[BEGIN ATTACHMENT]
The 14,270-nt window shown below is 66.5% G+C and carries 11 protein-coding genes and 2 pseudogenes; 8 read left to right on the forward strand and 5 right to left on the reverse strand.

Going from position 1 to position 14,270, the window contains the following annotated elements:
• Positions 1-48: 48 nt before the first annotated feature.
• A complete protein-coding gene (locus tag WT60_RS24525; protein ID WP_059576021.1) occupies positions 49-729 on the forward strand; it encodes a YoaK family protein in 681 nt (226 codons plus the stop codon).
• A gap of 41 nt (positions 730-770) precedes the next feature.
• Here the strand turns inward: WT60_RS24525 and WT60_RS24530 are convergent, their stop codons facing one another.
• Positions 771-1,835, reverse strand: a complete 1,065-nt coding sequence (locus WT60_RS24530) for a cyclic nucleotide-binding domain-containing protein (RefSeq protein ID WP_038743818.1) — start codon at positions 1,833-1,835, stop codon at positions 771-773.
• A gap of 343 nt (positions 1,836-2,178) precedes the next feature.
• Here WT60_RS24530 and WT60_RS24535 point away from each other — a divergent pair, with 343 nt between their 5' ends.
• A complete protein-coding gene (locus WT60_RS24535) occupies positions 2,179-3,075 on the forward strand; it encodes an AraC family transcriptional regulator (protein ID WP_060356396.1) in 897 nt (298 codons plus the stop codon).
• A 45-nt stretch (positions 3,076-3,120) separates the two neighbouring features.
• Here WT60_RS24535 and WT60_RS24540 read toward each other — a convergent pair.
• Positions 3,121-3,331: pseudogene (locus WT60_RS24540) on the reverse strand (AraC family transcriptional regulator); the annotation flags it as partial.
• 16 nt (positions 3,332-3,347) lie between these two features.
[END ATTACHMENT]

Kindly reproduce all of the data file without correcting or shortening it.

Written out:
The 14,270-nt window shown below is 66.5% G+C and carries 11 protein-coding genes and 2 pseudogenes; 8 read left to right on the forward strand and 5 right to left on the reverse strand.

Going from position 1 to position 14,270, the window contains the following annotated elements:
• Positions 1-48: 48 nt before the first annotated feature.
• A complete protein-coding gene (locus tag WT60_RS24525; protein ID WP_059576021.1) occupies positions 49-729 on the forward strand; it encodes a YoaK family protein in 681 nt (226 codons plus the stop codon).
• A gap of 41 nt (positions 730-770) precedes the next feature.
• Here the strand turns inward: WT60_RS24525 and WT60_RS24530 are convergent, their stop codons facing one another.
• Positions 771-1,835, reverse strand: a complete 1,065-nt coding sequence (locus WT60_RS24530) for a cyclic nucleotide-binding domain-containing protein (RefSeq protein ID WP_038743818.1) — start codon at positions 1,833-1,835, stop codon at positions 771-773.
• A gap of 343 nt (positions 1,836-2,178) precedes the next feature.
• Here WT60_RS24530 and WT60_RS24535 point away from each other — a divergent pair, with 343 nt between their 5' ends.
• A complete protein-coding gene (locus WT60_RS24535) occupies positions 2,179-3,075 on the forward strand; it encodes an AraC family transcriptional regulator (protein ID WP_060356396.1) in 897 nt (298 codons plus the stop codon).
• A 45-nt stretch (positions 3,076-3,120) separates the two neighbouring features.
• Here WT60_RS24535 and WT60_RS24540 read toward each other — a convergent pair.
• Positions 3,121-3,331: pseudogene (locus WT60_RS24540) on the reverse strand (AraC family transcriptional regulator); the annotation flags it as partial.
• 16 nt (positions 3,332-3,347) lie between these two features.